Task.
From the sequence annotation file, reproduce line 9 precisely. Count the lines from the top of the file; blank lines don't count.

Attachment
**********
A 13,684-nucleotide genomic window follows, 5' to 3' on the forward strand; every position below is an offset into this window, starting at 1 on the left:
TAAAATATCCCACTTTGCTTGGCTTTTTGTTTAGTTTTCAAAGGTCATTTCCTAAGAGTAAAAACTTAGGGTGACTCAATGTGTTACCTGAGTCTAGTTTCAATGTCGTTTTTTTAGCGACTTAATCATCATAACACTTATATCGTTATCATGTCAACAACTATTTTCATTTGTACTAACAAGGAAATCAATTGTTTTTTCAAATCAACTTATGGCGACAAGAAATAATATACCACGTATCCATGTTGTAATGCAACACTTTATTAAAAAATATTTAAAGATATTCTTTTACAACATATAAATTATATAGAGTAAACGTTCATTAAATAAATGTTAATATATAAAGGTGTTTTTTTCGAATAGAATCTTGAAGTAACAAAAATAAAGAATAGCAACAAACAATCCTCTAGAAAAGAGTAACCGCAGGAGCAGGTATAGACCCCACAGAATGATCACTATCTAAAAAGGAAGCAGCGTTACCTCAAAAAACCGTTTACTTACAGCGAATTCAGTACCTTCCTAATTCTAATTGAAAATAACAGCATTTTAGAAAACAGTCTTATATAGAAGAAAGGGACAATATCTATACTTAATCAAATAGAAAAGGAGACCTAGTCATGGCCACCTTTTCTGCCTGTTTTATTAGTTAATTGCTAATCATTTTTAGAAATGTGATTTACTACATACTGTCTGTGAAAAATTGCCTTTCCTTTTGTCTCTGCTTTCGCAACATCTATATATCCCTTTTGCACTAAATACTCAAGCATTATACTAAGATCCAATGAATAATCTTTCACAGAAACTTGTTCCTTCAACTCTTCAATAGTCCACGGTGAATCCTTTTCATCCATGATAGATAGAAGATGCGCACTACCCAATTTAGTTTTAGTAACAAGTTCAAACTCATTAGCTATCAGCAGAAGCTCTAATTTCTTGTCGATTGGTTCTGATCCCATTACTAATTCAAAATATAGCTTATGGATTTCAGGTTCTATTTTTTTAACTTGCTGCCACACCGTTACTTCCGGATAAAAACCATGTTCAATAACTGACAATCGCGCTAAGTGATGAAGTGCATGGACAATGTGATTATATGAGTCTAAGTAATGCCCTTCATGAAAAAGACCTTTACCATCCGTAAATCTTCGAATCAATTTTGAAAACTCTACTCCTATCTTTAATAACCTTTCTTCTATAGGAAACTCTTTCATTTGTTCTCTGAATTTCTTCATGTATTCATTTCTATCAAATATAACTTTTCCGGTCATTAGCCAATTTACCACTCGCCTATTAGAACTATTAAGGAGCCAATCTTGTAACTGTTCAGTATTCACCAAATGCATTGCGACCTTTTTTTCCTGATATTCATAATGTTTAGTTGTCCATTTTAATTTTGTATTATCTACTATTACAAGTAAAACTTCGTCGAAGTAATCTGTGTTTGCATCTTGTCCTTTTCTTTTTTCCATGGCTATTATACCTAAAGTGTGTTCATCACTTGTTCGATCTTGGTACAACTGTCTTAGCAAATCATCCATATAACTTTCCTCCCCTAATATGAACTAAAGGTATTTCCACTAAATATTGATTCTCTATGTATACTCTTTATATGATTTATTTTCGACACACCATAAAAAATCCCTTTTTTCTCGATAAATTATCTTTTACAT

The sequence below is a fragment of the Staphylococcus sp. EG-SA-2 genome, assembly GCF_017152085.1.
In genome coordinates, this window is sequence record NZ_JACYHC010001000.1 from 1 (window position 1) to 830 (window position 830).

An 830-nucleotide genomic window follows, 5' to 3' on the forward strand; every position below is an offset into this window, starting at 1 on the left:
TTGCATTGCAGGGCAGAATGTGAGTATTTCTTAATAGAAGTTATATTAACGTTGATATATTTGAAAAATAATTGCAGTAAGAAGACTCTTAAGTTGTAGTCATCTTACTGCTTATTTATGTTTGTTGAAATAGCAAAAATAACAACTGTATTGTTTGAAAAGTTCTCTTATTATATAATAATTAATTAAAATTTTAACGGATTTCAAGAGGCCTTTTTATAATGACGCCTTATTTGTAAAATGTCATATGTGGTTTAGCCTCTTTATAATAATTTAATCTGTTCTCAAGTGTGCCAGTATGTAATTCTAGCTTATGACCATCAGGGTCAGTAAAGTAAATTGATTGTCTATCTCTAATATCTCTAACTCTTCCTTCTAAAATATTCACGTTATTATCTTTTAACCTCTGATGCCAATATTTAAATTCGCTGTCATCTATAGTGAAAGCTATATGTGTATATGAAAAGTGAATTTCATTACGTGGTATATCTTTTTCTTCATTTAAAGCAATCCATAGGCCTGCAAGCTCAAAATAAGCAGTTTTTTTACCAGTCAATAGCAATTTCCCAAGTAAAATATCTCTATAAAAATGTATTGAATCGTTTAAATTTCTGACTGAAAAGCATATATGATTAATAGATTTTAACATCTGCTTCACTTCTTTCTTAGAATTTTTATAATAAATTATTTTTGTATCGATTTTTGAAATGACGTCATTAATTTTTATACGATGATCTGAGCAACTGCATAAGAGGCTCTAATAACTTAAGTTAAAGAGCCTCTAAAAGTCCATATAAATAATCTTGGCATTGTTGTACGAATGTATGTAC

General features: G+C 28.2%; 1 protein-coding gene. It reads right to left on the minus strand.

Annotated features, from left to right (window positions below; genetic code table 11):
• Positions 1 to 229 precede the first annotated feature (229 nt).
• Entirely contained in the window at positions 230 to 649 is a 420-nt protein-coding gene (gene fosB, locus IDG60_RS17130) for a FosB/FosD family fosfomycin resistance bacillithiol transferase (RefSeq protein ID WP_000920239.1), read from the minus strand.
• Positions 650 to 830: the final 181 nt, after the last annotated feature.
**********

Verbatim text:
• Positions 1 to 229 precede the first annotated feature (229 nt).